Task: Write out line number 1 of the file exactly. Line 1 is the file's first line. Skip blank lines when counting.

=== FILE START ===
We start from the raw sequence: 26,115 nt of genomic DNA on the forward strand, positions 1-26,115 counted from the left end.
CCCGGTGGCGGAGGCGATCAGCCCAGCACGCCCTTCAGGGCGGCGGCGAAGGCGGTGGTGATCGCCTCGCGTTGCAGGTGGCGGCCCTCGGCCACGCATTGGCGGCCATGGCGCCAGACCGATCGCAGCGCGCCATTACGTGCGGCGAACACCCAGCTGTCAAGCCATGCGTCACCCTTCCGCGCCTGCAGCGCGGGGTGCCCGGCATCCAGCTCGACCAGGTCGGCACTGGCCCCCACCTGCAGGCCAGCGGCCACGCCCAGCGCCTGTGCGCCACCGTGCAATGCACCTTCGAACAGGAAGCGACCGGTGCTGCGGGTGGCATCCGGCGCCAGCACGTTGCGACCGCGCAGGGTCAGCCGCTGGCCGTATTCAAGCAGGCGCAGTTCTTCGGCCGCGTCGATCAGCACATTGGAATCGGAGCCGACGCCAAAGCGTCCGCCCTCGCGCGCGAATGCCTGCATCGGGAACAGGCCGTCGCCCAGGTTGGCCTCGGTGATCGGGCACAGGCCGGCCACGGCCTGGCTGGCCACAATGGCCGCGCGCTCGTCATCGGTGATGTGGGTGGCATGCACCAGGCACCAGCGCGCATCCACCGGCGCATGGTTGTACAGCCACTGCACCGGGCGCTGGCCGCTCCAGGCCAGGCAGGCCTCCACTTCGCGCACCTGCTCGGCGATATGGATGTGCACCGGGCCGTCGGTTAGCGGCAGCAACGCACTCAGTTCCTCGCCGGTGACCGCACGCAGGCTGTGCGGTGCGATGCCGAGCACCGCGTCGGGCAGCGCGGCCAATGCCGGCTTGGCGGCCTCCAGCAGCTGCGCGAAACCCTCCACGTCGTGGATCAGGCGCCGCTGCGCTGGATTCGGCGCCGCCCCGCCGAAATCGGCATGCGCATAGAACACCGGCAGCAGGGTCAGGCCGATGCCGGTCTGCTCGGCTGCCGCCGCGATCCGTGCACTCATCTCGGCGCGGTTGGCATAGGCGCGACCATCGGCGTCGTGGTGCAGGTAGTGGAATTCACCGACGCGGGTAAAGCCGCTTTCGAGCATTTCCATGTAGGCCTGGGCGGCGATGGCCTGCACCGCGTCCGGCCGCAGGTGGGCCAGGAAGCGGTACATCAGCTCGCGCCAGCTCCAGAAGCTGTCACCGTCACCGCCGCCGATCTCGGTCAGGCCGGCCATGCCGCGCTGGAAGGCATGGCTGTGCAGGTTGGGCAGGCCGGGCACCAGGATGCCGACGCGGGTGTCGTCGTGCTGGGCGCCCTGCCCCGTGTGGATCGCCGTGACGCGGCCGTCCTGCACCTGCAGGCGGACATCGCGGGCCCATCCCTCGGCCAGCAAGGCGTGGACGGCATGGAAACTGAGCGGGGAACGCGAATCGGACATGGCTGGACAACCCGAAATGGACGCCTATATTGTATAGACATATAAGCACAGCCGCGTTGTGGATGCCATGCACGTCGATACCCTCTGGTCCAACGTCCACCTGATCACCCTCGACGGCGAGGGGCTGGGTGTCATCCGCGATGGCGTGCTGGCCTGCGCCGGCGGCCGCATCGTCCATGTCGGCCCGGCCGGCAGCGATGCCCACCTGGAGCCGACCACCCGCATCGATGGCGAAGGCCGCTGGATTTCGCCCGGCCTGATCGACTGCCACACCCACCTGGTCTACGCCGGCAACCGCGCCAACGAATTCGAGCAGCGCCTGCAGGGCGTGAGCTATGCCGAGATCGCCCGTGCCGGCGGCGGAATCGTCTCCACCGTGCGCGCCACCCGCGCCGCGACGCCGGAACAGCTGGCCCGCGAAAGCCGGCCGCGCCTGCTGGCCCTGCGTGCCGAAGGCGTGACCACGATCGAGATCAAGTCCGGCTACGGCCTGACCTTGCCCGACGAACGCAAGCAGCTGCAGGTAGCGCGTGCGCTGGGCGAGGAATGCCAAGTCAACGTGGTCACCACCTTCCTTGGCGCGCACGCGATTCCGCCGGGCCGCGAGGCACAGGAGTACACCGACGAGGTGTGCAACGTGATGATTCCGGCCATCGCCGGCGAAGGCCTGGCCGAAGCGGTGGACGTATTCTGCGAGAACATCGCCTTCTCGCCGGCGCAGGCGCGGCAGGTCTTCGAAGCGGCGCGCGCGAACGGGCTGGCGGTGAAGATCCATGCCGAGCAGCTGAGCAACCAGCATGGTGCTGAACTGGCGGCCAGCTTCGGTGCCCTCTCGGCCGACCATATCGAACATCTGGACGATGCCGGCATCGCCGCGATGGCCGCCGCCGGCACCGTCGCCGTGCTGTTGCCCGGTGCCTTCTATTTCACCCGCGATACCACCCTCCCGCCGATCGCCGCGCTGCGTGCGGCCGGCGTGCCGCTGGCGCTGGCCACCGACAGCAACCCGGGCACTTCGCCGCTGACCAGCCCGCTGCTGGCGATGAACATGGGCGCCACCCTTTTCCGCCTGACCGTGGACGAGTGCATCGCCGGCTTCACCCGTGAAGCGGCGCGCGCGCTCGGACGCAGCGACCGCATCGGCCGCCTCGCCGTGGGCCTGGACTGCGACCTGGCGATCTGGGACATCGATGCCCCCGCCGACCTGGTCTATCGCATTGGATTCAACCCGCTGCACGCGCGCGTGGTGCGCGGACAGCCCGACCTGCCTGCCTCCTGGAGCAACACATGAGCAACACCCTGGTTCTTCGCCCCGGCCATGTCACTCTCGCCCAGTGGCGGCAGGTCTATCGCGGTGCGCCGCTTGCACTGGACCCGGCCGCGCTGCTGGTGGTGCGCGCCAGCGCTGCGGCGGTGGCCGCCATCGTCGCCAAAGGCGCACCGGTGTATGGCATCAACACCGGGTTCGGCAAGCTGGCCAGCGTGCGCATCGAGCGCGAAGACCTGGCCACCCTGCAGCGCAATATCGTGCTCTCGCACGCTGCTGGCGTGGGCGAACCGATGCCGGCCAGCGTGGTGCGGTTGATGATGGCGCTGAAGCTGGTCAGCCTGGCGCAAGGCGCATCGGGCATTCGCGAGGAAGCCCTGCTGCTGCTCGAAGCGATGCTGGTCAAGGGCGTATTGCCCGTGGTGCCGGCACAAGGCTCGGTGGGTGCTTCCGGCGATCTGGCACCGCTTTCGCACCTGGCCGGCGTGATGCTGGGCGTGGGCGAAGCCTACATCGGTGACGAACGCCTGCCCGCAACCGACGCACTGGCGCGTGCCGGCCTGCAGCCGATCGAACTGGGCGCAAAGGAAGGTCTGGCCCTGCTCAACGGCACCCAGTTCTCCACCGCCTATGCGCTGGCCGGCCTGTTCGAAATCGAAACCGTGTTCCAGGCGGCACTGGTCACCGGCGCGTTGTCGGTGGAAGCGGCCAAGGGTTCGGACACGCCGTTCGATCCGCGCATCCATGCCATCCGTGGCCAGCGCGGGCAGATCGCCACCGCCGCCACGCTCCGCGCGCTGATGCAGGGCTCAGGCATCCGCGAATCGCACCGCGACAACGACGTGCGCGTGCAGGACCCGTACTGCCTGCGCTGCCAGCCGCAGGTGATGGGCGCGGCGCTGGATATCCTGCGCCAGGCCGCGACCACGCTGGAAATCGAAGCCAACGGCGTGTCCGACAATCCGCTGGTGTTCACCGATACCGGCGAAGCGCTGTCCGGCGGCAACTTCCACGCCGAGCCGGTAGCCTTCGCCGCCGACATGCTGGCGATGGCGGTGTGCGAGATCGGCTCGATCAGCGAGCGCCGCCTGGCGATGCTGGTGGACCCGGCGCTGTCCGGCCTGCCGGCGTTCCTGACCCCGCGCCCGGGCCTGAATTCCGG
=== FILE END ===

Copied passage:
We start from the raw sequence: 26,115 nt of genomic DNA on the forward strand, positions 1-26,115 counted from the left end.